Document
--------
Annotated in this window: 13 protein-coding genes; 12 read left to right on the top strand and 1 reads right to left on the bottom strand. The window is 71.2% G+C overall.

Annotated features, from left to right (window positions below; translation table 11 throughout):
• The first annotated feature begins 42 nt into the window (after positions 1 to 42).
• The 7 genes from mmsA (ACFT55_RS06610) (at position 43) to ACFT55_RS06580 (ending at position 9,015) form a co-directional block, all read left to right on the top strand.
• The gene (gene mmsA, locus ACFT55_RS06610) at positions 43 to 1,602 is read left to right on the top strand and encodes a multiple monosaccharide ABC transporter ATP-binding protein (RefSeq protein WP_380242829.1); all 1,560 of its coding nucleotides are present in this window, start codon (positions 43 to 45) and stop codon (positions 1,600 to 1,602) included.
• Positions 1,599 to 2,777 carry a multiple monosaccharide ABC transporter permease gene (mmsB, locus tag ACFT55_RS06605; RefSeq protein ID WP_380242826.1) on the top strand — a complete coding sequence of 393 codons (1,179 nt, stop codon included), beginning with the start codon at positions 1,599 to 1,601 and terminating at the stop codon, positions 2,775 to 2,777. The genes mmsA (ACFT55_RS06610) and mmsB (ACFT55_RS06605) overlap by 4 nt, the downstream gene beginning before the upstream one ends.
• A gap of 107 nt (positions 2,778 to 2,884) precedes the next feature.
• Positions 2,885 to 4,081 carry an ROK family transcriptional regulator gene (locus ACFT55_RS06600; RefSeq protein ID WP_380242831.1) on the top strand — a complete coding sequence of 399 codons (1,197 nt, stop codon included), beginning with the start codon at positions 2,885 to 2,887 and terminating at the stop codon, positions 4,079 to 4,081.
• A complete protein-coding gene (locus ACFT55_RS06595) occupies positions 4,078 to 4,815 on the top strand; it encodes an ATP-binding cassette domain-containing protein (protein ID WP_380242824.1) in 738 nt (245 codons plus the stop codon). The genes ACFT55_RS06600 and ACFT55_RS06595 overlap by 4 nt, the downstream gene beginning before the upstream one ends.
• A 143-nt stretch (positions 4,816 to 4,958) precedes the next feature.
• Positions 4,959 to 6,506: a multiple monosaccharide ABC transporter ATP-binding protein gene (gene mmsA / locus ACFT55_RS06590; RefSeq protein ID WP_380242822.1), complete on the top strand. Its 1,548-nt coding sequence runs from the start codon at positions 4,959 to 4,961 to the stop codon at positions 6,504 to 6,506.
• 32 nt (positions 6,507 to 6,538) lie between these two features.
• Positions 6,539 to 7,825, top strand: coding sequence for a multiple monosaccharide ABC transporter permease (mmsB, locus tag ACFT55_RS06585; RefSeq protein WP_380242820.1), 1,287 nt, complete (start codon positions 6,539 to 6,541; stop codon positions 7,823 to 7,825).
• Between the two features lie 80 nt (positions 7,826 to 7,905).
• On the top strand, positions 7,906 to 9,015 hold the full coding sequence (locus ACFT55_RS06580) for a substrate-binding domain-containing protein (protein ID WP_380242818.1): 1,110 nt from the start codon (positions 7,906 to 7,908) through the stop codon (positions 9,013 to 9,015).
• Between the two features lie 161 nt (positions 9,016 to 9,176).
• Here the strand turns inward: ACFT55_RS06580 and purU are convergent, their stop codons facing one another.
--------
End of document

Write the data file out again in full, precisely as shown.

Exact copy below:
Annotated in this window: 13 protein-coding genes; 12 read left to right on the top strand and 1 reads right to left on the bottom strand. The window is 71.2% G+C overall.

Annotated features, from left to right (window positions below; translation table 11 throughout):
• The first annotated feature begins 42 nt into the window (after positions 1 to 42).
• The 7 genes from mmsA (ACFT55_RS06610) (at position 43) to ACFT55_RS06580 (ending at position 9,015) form a co-directional block, all read left to right on the top strand.
• The gene (gene mmsA, locus ACFT55_RS06610) at positions 43 to 1,602 is read left to right on the top strand and encodes a multiple monosaccharide ABC transporter ATP-binding protein (RefSeq protein WP_380242829.1); all 1,560 of its coding nucleotides are present in this window, start codon (positions 43 to 45) and stop codon (positions 1,600 to 1,602) included.
• Positions 1,599 to 2,777 carry a multiple monosaccharide ABC transporter permease gene (mmsB, locus tag ACFT55_RS06605; RefSeq protein ID WP_380242826.1) on the top strand — a complete coding sequence of 393 codons (1,179 nt, stop codon included), beginning with the start codon at positions 1,599 to 1,601 and terminating at the stop codon, positions 2,775 to 2,777. The genes mmsA (ACFT55_RS06610) and mmsB (ACFT55_RS06605) overlap by 4 nt, the downstream gene beginning before the upstream one ends.
• A gap of 107 nt (positions 2,778 to 2,884) precedes the next feature.
• Positions 2,885 to 4,081 carry an ROK family transcriptional regulator gene (locus ACFT55_RS06600; RefSeq protein ID WP_380242831.1) on the top strand — a complete coding sequence of 399 codons (1,197 nt, stop codon included), beginning with the start codon at positions 2,885 to 2,887 and terminating at the stop codon, positions 4,079 to 4,081.
• A complete protein-coding gene (locus ACFT55_RS06595) occupies positions 4,078 to 4,815 on the top strand; it encodes an ATP-binding cassette domain-containing protein (protein ID WP_380242824.1) in 738 nt (245 codons plus the stop codon). The genes ACFT55_RS06600 and ACFT55_RS06595 overlap by 4 nt, the downstream gene beginning before the upstream one ends.
• A 143-nt stretch (positions 4,816 to 4,958) precedes the next feature.
• Positions 4,959 to 6,506: a multiple monosaccharide ABC transporter ATP-binding protein gene (gene mmsA / locus ACFT55_RS06590; RefSeq protein ID WP_380242822.1), complete on the top strand. Its 1,548-nt coding sequence runs from the start codon at positions 4,959 to 4,961 to the stop codon at positions 6,504 to 6,506.
• 32 nt (positions 6,507 to 6,538) lie between these two features.
• Positions 6,539 to 7,825, top strand: coding sequence for a multiple monosaccharide ABC transporter permease (mmsB, locus tag ACFT55_RS06585; RefSeq protein WP_380242820.1), 1,287 nt, complete (start codon positions 6,539 to 6,541; stop codon positions 7,823 to 7,825).
• Between the two features lie 80 nt (positions 7,826 to 7,905).
• On the top strand, positions 7,906 to 9,015 hold the full coding sequence (locus ACFT55_RS06580) for a substrate-binding domain-containing protein (protein ID WP_380242818.1): 1,110 nt from the start codon (positions 7,906 to 7,908) through the stop codon (positions 9,013 to 9,015).
• Between the two features lie 161 nt (positions 9,016 to 9,176).
• Here the strand turns inward: ACFT55_RS06580 and purU are convergent, their stop codons facing one another.